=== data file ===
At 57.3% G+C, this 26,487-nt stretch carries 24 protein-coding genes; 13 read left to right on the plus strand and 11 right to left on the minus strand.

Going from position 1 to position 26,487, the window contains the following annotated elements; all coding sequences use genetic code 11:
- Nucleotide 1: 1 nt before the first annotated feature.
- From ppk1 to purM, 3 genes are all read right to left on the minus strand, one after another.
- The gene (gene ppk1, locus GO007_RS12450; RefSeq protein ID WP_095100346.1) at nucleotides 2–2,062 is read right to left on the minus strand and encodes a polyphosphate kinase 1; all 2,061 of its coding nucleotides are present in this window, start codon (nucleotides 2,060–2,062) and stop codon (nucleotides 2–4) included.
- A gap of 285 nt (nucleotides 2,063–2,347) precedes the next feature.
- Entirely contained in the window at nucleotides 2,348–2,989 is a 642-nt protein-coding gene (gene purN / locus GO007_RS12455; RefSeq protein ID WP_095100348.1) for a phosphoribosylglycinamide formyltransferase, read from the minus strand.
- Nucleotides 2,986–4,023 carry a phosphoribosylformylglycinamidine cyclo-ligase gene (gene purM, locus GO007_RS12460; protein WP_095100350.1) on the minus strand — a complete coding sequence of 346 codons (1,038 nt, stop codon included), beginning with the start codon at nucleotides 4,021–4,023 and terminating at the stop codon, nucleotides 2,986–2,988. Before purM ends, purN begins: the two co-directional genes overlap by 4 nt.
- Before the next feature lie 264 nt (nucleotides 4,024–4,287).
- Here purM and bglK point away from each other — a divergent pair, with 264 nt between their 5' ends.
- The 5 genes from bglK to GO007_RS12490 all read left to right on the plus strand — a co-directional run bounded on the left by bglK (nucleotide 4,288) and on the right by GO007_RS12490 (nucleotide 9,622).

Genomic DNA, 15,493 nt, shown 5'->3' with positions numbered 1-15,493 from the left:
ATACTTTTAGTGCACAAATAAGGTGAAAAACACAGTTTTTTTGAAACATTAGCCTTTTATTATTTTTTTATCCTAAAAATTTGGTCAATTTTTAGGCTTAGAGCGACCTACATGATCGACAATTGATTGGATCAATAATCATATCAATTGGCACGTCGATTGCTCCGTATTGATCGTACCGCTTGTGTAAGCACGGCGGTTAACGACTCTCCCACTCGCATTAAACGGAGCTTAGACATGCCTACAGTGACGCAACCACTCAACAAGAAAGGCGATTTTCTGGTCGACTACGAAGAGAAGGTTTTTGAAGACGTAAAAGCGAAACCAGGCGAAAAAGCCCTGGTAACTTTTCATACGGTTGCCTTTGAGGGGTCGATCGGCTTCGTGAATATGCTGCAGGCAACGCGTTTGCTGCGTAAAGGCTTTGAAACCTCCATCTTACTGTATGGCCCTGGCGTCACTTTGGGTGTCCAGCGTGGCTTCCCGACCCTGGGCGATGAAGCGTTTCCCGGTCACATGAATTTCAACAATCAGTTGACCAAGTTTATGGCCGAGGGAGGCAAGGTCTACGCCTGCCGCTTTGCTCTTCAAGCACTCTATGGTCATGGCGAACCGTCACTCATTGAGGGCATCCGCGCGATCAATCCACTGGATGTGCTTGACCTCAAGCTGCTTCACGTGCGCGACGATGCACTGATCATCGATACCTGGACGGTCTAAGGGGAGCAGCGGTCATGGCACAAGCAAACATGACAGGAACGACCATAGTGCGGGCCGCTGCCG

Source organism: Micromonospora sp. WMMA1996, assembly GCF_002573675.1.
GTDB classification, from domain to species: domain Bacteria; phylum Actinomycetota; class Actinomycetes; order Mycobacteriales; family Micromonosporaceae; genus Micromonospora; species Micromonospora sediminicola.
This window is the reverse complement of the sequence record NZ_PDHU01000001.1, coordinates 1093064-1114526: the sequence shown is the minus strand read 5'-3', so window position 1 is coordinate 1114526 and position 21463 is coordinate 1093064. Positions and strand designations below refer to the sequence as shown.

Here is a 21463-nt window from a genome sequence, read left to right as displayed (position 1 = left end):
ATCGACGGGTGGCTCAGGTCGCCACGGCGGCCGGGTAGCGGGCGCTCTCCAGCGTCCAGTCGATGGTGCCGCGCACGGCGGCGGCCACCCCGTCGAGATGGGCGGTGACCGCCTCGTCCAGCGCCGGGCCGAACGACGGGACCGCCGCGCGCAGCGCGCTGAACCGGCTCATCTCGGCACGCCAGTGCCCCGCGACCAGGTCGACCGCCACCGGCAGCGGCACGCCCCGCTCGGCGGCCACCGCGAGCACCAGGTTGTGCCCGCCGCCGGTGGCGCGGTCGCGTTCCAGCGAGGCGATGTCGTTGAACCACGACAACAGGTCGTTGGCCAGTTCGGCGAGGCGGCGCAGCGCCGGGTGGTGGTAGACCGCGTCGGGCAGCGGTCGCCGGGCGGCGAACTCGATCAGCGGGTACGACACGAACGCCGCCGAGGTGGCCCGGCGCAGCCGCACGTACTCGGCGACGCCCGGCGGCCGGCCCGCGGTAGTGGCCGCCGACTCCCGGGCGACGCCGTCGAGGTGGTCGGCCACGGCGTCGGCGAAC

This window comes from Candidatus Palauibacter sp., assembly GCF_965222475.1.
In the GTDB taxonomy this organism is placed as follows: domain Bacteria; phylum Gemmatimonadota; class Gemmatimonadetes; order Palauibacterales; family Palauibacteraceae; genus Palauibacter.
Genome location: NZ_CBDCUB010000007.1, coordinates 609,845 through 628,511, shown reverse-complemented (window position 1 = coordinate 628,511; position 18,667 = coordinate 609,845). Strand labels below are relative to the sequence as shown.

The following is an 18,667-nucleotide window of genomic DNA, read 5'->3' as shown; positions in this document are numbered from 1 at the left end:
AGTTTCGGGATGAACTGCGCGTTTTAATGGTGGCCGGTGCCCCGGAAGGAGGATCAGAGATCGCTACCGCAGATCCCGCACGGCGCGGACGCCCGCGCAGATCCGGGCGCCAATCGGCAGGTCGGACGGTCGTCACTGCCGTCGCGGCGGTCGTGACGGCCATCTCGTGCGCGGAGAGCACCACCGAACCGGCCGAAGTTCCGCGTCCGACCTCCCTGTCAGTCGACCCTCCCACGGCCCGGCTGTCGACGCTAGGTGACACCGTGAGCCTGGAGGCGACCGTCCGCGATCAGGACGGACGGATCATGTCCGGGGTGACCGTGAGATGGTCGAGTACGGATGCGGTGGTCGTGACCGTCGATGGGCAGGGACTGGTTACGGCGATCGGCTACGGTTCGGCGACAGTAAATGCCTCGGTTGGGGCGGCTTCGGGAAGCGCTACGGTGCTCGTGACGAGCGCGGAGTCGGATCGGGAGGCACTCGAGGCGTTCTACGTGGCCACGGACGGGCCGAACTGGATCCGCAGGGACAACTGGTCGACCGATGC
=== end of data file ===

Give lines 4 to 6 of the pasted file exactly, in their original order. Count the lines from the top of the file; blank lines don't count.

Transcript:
- From ppk1 to purM, 3 genes are all read right to left on the minus strand, one after another.
- The gene (gene ppk1, locus GO007_RS12450; RefSeq protein ID WP_095100346.1) at nucleotides 2–2,062 is read right to left on the minus strand and encodes a polyphosphate kinase 1; all 2,061 of its coding nucleotides are present in this window, start codon (nucleotides 2,060–2,062) and stop codon (nucleotides 2–4) included.
- A gap of 285 nt (nucleotides 2,063–2,347) precedes the next feature.